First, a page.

SGPV Contracts

PETALING JAYA: IT is reported today that Boustead Naval Shipyard has awarded two contracts for its sister companies as part of the SGPV programme. As I had mentioned before updates on the SGPV programme is coming in drips. Fun for BNS of course but not for us the defence junkies! In the story below, it is confirmed that the DCNS SETIS will be the CMS for the ships and the Rheinmental FCR most probably TMX or the TMXEO has been chosen for the ships.

However, there is still no word on the type of missiles that will be installed on the ships. Will it be the NSM and ESSM combo or the French (oops European) Exocet and MICA? One wonders what will the cat bring during DSA 2012, next week? As far as I am concern the other systems I mentioned in previous postings remained the same.

From the Star:
KUALA LUMPUR: Boustead Naval Shipyard Sdn Bhd (BNS) has issued three letters of award (LoAs) worth RM1.532bil to Contraves Advanced Devices Sdn Bhd (CAD), a subsidiary of Boustead Heavy Industries Corp Bhd (BHIC).

In a filing with Bursa Malaysia, Boustead Holdings said the three LoAs were in relation to the contract for second generation patrol vessels/ Littoral combat ships received previously by BNS from the Government.

“CAD is to undertake engineering and integration works in connection with the DCNS SETIS Combat Management System (CMS), together with procurement of the CMS and the Rheinmetall Fire Control System at a total ceiling contract sum of RM1.532bil for an implementation period of up to 10 years from the commencement date of the awarded works,” it said.

The commencement date of the awarded works is April 9.

“The awarded works are expected to contribute positively to the earnings of the company for the financial year ending Dec 31 and subsequent financial years as the tenure of the awarded works is long term in nature,” it said.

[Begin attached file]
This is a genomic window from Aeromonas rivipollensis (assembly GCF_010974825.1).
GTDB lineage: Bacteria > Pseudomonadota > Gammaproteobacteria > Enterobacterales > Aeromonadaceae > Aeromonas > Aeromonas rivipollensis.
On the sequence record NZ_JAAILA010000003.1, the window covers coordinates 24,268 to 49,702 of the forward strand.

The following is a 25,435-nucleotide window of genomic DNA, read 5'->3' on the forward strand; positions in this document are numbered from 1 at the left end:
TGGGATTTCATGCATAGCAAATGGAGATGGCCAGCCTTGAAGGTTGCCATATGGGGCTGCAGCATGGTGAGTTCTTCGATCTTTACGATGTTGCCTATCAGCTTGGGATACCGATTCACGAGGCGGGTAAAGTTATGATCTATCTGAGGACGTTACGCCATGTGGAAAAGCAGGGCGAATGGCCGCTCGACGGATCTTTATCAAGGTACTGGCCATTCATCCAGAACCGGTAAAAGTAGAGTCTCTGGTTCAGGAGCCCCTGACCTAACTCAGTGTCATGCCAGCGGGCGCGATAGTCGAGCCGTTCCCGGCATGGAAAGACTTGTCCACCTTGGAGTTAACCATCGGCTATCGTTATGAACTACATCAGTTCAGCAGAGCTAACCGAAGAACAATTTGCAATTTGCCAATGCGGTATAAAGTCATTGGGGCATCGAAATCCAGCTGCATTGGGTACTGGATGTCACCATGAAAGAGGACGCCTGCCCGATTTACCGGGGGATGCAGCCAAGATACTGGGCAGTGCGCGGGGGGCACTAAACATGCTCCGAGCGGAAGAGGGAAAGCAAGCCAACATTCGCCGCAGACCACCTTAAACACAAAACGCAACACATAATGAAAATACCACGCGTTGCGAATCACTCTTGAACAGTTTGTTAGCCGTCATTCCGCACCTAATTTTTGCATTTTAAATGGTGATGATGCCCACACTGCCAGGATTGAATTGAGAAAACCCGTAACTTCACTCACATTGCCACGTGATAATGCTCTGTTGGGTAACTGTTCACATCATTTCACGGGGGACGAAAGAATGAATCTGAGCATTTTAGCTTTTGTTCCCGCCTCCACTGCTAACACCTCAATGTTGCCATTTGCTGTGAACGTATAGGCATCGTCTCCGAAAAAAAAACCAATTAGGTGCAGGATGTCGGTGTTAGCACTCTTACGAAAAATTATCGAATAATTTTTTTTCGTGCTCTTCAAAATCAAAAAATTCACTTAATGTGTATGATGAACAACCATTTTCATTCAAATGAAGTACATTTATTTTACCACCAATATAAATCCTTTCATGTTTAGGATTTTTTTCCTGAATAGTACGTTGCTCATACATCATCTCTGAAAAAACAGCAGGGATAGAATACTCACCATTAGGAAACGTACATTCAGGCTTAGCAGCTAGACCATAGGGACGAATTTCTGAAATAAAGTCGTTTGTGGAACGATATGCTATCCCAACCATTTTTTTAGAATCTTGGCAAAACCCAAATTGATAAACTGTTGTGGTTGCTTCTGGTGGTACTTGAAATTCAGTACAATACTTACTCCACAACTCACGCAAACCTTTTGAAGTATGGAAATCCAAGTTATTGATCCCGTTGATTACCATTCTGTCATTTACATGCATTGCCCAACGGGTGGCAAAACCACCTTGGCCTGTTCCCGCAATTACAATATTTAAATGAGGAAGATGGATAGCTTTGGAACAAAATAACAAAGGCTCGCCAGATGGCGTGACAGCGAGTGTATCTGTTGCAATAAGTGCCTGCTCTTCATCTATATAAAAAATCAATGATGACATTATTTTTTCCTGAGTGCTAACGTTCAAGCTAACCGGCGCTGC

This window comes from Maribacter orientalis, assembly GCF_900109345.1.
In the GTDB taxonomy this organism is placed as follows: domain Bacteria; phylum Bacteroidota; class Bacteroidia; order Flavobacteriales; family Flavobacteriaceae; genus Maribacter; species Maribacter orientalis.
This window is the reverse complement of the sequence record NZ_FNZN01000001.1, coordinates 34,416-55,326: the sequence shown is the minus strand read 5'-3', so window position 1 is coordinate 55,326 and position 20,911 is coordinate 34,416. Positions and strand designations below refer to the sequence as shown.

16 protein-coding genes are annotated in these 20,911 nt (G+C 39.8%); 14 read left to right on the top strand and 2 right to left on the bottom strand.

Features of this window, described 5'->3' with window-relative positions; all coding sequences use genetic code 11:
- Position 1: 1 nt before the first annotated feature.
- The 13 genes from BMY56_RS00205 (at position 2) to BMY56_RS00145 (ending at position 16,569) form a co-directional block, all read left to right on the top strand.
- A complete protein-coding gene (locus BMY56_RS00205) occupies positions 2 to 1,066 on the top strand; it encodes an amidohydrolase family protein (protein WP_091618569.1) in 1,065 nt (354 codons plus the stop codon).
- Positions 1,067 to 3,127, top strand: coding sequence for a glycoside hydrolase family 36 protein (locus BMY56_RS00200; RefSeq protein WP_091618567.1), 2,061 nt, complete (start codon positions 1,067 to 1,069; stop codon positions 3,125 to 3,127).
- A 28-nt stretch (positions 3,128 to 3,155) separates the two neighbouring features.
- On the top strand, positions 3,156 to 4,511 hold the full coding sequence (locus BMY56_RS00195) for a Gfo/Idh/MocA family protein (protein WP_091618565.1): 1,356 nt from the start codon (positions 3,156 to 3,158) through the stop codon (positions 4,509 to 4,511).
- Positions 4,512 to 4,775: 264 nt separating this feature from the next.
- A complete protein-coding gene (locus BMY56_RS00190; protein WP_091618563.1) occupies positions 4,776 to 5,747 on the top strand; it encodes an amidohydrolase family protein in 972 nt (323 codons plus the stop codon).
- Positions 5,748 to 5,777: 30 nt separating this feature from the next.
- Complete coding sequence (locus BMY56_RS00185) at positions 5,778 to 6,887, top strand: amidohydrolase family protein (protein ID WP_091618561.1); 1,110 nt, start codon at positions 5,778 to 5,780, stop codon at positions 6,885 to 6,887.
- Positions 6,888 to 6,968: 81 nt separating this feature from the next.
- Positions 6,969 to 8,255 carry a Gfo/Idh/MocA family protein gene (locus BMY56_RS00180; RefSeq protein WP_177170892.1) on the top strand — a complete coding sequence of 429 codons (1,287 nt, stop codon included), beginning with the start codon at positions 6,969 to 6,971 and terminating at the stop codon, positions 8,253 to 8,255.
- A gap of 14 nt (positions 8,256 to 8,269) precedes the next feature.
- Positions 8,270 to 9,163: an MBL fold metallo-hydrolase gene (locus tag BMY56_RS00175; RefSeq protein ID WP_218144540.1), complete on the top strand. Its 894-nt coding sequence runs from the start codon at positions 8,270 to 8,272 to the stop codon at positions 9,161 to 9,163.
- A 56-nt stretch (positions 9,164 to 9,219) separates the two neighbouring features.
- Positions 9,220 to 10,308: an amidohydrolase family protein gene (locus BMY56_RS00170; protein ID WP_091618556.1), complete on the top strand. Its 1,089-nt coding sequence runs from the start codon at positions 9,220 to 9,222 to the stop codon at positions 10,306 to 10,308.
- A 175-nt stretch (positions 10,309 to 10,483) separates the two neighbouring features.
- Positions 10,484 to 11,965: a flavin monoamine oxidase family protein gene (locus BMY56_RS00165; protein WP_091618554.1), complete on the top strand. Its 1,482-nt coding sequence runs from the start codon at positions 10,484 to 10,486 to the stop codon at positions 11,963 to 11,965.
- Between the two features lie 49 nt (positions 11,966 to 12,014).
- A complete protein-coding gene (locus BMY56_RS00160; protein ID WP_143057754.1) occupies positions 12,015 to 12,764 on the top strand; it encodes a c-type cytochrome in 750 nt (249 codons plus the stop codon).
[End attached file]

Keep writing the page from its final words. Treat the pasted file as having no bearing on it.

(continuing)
Boustead Holdings has a direct interest of 65% in BHIC and 68.85 % in BNS.

— Malaysian Defence

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Shah Alam

12 Comments

  1. One has got to love this quote:

    “The awarded works are expected to contribute positively to the earnings of the company for the financial year ending Dec 31 and subsequent financial years as the tenure of the awarded works is long term in nature,” it said.

    Of course it is going to ‘contribute positively’! Not to mention that they are essentially awarding contracts to themselves. Recipe to inflate cost: Set up a bunch of subsidiaries and shell companies run by your cronies and then award them subcontracts along with generous ‘commissions’. Also, don’t forget to force the customer into accepting the systems of your choice; anything else wouldn’t ‘contribute positively’ to your earnings.

  2. really keen to know what the missile choose to be installed on board . Hope for nsm and essm ;(

    Reply
    Its looking unlikely…

  3. And will the LCS get a towed array, as it was supposed to have better ASW capabilities than other ships, or will it just get the standard and very basic hull mounted active/passive sonar and 2 triple torp tubes…

    Reply
    I hope to find out next week…I don’t the Thales Captas is that expensive but taken as whole it could be..

  4. yes , looking at current political influence by DCNS . exocet block 3 combination with mica is the most likely configuration we will get for the SGPV . hurrm . what a loss , our counterparts already getting their hand on ASTER while we still rely on a missile that have range like a manpads …